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On Style versus Skill

crfh20040827.jpg(From College Roomies From Hell. Click on the thumbnail for fullsized... um... action. Yeah. That's it.)

I don't usually comment on other people's reviews. This isn't really a review site, for example -- this is a snark-site, where I point out things I like and things I don't like, often somewhat sarcastically. However, while the overall review is positive, I feel like I have to bring up this guy's review.

Dude. It's a comic strip. One which, in the parlance of Websnark, brings the Story first, and sometimes brings the Funny. And as you yourself say, the Story is prime. Almost too prime -- it makes it hard to keep track of what's going on, sometimes. But you go on to grade the art harshly.

If you want photorealistic art, read comic books. Mocking a comic strip's art for being stylized is like mocking baseball players for wearing caps. Looking at the strip I referenced here, and the several before it, show that Maritza Campos is an expert at dynamic action, motion, color and effect. She brings the toolset. So, if their noses are big and their eyes are big, it's because she wants them that way.

In the last plotline, whenever Dave passed out from lack of blood or whatever, he dreamed about scenes we've already seen -- and all of those scenes had much more 'realistic' figures. Campos was telling us something then. She was saying "yes, I can bring the comic book style illustration. It's right here, in my tool chest. I don't want to. I want to draw the characters the way I draw them. That's the price of admission."

Comic strip characters don't have to look like Mary Worth. They can look like Charlie Brown or Pogo instead. And webcomics can show Anime influences (all too often), or Latin American art influences, or traditional comic strip influences. Or even Mary Worth.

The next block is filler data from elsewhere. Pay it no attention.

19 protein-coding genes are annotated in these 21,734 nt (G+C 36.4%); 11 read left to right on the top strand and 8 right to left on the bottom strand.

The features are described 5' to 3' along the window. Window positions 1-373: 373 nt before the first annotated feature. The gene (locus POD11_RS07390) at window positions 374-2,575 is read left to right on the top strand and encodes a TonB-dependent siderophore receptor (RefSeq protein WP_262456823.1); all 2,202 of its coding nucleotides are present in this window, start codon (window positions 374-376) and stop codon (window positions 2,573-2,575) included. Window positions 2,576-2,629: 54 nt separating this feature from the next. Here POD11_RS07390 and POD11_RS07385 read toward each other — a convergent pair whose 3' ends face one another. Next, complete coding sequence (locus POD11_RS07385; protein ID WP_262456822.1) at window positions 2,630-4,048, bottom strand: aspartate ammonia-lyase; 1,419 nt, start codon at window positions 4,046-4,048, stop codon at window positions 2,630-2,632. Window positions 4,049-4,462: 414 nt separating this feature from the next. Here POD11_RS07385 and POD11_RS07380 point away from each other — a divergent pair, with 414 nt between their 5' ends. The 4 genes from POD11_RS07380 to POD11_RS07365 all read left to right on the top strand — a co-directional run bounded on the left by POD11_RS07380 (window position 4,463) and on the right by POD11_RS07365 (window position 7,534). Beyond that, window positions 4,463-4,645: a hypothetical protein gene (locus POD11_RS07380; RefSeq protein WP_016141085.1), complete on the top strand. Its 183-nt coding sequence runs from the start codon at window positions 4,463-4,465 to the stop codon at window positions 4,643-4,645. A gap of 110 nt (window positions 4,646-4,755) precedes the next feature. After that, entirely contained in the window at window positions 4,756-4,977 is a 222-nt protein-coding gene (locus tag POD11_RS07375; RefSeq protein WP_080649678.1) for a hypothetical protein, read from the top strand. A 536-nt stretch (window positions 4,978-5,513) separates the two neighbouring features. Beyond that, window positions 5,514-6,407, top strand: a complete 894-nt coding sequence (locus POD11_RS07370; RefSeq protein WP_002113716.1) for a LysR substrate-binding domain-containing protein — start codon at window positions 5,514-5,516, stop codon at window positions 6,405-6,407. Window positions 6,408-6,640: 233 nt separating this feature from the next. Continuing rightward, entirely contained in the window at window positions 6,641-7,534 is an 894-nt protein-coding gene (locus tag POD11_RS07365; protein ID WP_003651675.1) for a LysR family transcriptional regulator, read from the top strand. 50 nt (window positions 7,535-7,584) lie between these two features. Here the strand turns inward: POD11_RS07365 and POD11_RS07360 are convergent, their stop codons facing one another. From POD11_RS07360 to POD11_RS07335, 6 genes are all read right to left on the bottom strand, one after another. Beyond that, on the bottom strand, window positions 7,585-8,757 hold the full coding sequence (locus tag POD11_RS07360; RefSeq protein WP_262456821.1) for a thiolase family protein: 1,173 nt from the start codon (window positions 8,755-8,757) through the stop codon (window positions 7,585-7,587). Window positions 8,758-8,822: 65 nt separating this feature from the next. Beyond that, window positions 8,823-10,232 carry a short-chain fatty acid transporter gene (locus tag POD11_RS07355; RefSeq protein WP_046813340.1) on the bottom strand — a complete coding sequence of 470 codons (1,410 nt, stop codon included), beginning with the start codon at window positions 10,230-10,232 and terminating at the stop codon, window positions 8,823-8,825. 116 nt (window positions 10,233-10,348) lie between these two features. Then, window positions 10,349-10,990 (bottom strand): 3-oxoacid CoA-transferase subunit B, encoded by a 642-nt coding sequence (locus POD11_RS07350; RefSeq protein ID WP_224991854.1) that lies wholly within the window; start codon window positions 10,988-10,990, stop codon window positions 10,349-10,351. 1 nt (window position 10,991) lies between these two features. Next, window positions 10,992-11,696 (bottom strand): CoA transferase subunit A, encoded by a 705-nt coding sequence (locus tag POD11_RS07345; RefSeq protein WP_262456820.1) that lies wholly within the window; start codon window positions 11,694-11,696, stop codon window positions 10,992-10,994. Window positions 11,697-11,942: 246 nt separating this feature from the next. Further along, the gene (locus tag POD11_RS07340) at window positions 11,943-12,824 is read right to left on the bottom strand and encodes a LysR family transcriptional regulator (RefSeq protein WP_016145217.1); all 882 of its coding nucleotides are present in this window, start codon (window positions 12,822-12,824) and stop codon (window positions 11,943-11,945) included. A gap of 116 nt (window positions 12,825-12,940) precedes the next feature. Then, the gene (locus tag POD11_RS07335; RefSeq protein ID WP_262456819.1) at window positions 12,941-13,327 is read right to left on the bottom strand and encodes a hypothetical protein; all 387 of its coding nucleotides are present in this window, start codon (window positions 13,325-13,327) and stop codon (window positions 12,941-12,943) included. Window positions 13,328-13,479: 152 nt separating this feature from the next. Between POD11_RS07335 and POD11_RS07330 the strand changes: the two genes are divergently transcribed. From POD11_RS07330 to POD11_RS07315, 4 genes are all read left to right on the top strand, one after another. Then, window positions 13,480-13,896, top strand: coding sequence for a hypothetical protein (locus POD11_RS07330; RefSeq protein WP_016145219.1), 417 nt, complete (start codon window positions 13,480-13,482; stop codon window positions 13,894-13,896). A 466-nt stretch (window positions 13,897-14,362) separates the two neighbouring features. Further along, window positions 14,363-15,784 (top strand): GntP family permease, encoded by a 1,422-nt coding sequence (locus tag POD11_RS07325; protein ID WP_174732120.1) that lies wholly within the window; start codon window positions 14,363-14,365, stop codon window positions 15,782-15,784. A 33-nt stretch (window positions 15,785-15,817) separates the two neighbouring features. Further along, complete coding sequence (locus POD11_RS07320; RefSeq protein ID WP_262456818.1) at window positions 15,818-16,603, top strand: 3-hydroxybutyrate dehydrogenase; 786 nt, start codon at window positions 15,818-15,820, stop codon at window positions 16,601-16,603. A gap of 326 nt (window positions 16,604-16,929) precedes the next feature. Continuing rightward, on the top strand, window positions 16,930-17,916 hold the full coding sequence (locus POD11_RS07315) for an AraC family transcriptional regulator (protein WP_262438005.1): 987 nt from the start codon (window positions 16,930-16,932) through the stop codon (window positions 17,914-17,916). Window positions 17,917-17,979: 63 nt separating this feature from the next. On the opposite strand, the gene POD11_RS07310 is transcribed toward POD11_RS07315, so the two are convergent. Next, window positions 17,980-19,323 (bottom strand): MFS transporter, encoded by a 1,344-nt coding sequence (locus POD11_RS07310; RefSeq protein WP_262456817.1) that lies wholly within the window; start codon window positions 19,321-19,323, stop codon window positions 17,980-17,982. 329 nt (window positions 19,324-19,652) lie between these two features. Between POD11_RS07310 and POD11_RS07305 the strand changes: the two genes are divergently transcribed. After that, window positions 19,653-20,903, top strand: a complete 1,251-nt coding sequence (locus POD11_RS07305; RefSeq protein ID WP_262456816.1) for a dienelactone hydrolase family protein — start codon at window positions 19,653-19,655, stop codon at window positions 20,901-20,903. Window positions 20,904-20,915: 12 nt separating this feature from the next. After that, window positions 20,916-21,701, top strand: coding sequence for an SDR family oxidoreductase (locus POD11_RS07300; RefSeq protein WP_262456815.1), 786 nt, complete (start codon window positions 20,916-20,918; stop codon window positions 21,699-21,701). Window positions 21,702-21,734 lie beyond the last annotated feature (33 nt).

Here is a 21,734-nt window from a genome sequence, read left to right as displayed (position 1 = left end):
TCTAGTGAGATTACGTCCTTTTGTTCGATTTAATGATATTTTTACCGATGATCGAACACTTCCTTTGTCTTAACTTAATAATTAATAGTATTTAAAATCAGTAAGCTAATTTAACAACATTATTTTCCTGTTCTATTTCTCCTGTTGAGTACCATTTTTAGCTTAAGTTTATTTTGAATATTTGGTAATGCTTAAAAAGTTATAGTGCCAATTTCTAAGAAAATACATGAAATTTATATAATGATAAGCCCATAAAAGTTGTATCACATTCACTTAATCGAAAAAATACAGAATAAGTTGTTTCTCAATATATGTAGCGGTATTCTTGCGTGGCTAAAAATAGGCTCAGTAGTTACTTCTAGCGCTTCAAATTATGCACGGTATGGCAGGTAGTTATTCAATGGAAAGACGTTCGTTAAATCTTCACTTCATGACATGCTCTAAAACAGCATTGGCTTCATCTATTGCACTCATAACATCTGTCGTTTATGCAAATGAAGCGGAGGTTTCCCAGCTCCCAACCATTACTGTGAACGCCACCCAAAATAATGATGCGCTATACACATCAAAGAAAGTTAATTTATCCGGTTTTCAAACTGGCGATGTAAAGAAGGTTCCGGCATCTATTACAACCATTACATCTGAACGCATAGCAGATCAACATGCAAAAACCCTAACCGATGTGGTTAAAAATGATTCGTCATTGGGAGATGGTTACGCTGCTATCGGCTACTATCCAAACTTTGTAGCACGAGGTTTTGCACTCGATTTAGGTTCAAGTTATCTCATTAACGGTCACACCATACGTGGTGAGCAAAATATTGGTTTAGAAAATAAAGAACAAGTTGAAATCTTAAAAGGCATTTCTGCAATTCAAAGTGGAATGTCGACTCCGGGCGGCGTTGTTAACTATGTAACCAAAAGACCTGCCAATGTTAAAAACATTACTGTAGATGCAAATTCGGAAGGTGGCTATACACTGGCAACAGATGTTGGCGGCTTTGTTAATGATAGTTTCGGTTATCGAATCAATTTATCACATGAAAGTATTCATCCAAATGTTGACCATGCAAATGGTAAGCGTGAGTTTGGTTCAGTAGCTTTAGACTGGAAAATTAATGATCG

You hear me extol the virtues of art I like. You almost will never hear me insult a webcomic's art. For one thing -- say it with me -- "we're not paying for this." For another, it's damn hard to tell the difference between a limited toolset and a stylistic choice. For yet another, if you're reading it for the pretty pictures and you don't like the pretty pictures, go read Megatokyo. Or Alice. Or any strip you like the art for.

If, on the other hand, you like the story, which you say you do... accept that the art's style is a part of that story. Read into it what the webcartoonist is trying to say to us. Drink deep of it. Breath it in. And reflect on the glorious nature of a world where one comic strip doesn't have to look exactly like another.

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Comments

As a visual storyteller, Maritza has her fundamentals down, which is the most important thing. However, as much as I like CRFH, I have to admit that her art is still a very long way from being professional. It's definitely a bit bothersome to me that practically the only visual features that vary from character to character are sex and hairstyle.

Whereas I find that one of the great liberating elements of webcomics versus print is the lack of need to be 'professional,' per se. Setting aside the question of what defines visual features (I certainly don't have trouble identifying Roger from Dave from Mike from the neck down, for example. Of course, the tentacle makes the latter simple) and focusing entirely on the face, I don't find Campos's style particularly more 'generic' than most manga or anime. It's simply using a different palette than big eyes, small mouth. For me, the primary criterion of a webcomic's art is whether it facilitates the strip or hinders it. I think Campos sets a tone with her art that the story then develops. So, I find the art successful.

If you mean Campos would have a problem selling CRFH to a syndicate or publisher, you're probably right. But to me, that's a sad thing for the world, not for Campos.

I guess 'professional' is a poor choice of words--I'd rather look at Maritza's art than that of plenty of professional comics coming out of the bowels of Marvel and DC and the syndicates. On the other hand, I do think she would benefit from having a good editor.

Her big round noses and simple, expressive faces are a conscious stylistic choice. Her random mix 'n' match sense of line and texture, the fact that every woman in the comic has the same figure...these are limitations of the toolset.

Obviously, we can't all be George Herriman (lord knows I'm not!) DIY is a wonderful thing, but I don't think we should set the bar lower just because there's no authority around to stop it.

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